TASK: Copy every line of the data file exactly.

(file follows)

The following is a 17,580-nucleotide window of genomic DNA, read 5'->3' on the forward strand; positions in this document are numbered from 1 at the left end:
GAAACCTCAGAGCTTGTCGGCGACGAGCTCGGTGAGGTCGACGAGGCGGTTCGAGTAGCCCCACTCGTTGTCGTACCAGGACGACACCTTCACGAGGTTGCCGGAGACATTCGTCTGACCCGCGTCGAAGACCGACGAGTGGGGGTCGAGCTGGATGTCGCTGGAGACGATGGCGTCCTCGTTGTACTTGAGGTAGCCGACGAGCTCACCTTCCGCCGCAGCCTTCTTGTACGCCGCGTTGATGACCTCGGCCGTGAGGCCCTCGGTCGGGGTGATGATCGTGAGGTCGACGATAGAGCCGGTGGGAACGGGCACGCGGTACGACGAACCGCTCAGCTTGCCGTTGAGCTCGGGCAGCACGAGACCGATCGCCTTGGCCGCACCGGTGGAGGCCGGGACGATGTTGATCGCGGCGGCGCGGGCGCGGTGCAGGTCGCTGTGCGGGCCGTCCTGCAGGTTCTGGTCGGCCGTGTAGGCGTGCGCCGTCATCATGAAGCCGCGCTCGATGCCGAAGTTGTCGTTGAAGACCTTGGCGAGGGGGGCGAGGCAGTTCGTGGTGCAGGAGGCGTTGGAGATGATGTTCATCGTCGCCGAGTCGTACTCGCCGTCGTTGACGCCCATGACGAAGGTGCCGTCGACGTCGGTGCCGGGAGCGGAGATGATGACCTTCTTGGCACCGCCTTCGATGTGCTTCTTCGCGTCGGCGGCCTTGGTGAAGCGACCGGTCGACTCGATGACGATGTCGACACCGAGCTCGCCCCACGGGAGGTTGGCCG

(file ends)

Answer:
The following is a 17,580-nucleotide window of genomic DNA, read 5'->3' on the forward strand; positions in this document are numbered from 1 at the left end:
GAAACCTCAGAGCTTGTCGGCGACGAGCTCGGTGAGGTCGACGAGGCGGTTCGAGTAGCCCCACTCGTTGTCGTACCAGGACGACACCTTCACGAGGTTGCCGGAGACATTCGTCTGACCCGCGTCGAAGACCGACGAGTGGGGGTCGAGCTGGATGTCGCTGGAGACGATGGCGTCCTCGTTGTACTTGAGGTAGCCGACGAGCTCACCTTCCGCCGCAGCCTTCTTGTACGCCGCGTTGATGACCTCGGCCGTGAGGCCCTCGGTCGGGGTGATGATCGTGAGGTCGACGATAGAGCCGGTGGGAACGGGCACGCGGTACGACGAACCGCTCAGCTTGCCGTTGAGCTCGGGCAGCACGAGACCGATCGCCTTGGCCGCACCGGTGGAGGCCGGGACGATGTTGATCGCGGCGGCGCGGGCGCGGTGCAGGTCGCTGTGCGGGCCGTCCTGCAGGTTCTGGTCGGCCGTGTAGGCGTGCGCCGTCATCATGAAGCCGCGCTCGATGCCGAAGTTGTCGTTGAAGACCTTGGCGAGGGGGGCGAGGCAGTTCGTGGTGCAGGAGGCGTTGGAGATGATGTTCATCGTCGCCGAGTCGTACTCGCCGTCGTTGACGCCCATGACGAAGGTGCCGTCGACGTCGGTGCCGGGAGCGGAGATGATGACCTTCTTGGCACCGCCTTCGATGTGCTTCTTCGCGTCGGCGGCCTTGGTGAAGCGACCGGTCGACTCGATGACGATGTCGACACCGAGCTCGCCCCACGGGAGGTTGGCCG